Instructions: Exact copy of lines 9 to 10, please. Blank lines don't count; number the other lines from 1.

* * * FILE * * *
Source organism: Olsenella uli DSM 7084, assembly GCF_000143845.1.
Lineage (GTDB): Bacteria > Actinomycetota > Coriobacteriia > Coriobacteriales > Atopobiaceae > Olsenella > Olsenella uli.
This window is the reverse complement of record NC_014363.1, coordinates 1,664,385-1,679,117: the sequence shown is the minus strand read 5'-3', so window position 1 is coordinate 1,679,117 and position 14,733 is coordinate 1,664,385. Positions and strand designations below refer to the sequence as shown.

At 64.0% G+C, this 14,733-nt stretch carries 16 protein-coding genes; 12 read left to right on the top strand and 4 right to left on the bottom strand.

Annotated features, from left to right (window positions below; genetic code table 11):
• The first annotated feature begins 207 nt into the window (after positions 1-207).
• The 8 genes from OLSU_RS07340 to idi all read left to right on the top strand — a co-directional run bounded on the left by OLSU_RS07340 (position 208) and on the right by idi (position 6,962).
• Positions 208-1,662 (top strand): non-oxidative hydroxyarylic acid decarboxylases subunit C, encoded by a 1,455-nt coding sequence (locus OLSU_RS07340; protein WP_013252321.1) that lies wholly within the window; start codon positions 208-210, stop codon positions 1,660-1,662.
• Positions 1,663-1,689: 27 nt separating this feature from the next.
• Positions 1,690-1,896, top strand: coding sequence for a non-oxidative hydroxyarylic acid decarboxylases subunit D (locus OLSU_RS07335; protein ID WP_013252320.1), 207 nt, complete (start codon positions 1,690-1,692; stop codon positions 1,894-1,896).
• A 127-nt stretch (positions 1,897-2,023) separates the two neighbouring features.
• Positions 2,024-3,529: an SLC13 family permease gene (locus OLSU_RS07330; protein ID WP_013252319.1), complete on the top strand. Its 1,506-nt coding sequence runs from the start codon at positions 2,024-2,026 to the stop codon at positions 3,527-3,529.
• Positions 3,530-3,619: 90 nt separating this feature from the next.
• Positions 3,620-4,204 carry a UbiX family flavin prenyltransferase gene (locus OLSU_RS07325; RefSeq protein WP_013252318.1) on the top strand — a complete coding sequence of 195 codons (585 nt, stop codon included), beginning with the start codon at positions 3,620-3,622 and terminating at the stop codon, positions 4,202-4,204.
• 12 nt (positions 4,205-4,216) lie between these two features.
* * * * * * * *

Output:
• Positions 1,663-1,689: 27 nt separating this feature from the next.
• Positions 1,690-1,896, top strand: coding sequence for a non-oxidative hydroxyarylic acid decarboxylases subunit D (locus OLSU_RS07335; protein ID WP_013252320.1), 207 nt, complete (start codon positions 1,690-1,692; stop codon positions 1,894-1,896).